- Recovery foods! A mix of complex carbohydrates and protein (and some fat!) in a snack or a meal is the best combination for your body’s recovery process. Ideally you should eat a meal within 2 hours of completing your event. In addition, antioxidants are very beneficial for recovery. Antioxidants, which are in most fruit and veggies, but especially darker fruits (cranberries, cherries, blueberries, and pomegranate), help reduce muscle inflammation and help your body heal quickly. Sports dietitians will often give athletes cherry or pomegranate juice to help with soreness.
3. Interval Style- Sprints, CrossFit, HIIT workouts
- Maintaining proper carbohydrate stores to last you through the bursts of energy you expend with interval training is important. Eating a meal with complex carbs within a few hours of your interval workout is ideal- whole grain pasta, a sandwich on whole grain bread, ect. This helps “fill your gas tank” with energy reserves to help you push through the stop and go training. Also, eat a snack that’s more “simple carb” based within an hour of working out to give you an extra boost of energy. A granola bar, or peanut butter with a banana would work well.
- Eating a protein/carb dense snack within half an hour of finishing a workout is ideal for your body’s recovery. You may be sensing a theme here of “protein and carb mix after most workouts”, but it’s so true that that’s what your body needs to recover most effectively. Eating at least something within half an hour of working out is key because your body starts to repair itself from the stress of being active. Having the proper nutrients available makes it easier for your body to do its job.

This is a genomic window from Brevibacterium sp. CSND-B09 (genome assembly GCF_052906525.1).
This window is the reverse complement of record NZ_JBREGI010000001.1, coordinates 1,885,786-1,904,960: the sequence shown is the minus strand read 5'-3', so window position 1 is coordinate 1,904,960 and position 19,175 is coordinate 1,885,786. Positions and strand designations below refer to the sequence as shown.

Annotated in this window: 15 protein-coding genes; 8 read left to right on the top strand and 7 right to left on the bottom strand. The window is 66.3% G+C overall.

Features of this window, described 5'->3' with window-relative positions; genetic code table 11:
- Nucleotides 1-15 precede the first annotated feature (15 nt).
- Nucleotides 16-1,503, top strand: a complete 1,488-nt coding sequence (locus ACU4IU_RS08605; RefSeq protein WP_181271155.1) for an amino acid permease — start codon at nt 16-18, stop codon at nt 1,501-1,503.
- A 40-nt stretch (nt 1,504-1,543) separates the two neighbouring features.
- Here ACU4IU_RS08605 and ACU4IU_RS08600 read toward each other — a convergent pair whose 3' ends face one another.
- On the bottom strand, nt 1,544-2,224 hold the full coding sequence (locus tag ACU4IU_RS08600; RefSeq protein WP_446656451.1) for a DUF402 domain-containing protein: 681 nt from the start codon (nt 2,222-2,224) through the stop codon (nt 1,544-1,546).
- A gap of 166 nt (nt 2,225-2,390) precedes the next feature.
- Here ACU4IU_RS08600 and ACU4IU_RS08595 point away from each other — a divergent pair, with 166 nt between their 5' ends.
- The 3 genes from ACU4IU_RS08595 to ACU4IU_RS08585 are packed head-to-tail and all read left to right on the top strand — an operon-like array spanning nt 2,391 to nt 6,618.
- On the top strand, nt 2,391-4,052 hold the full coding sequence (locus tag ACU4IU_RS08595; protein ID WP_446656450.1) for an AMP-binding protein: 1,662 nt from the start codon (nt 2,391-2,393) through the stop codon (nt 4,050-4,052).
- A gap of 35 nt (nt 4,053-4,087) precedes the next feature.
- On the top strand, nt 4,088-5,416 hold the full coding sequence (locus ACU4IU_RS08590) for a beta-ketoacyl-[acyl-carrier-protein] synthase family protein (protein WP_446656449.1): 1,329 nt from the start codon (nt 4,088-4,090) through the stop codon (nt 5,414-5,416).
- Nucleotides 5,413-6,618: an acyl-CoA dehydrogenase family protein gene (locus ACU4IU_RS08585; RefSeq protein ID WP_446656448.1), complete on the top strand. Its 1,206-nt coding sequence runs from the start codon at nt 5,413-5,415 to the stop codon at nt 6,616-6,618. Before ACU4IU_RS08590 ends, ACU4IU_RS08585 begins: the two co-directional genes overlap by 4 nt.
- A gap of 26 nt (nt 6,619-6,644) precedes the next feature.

4. Strength Training
- Lifting nutrition is a little different than cardio focused nutrition. While you still need a mix of protein and carbs for pre and post workout meals (and fat!) your body needs you to take in well-balanced meals and snacks to be most productive with your workouts and workout recovery!), the ratio is a little different. You don’t need to build your carb stores quite as much and you need a little extra protein. Eat a snack within an hour of working out, but don’t focus as much carbs as you do before a run or sprint workout.
- Protein is key for recovery after a lift. Not that it’s not key for a post cardio workout, but protein is most important for repairing all the little muscle tears that occurs when you lift. Eat protein within half an hour of finishing your lift for the best recovery. Nuts, hard boiled eggs,turkey roll ups, or protein bars are some snack ideas.
The takeaway from all this advice is it helps your body so much if you nourish it for a workout. Yes, there are differences in the nutrition based on type of activity. A distance runner has different needs than someone who mostly strength trains. Overall, a few factors are constant. Drink a lot of water, and eat plenty of meals and snacks that are balanced in fat, protein, and carbohydrates. Eating before and after your workout helps maintain energy and help your body function best!
If you have any questions about fueling for an activity or sport visit our website or call us at 301-474-2499 to talk to one of our wonderful dietitians!
Rebecca Bitzer loves to empower Registered Dietitian Nutritionists (RDNs) and their clients. Co-author of Welcome to the Rebelution: Seven steps to the nutrition counseling practice of your dreams and Taste the Sweet Rebellion: Rebel against dieting.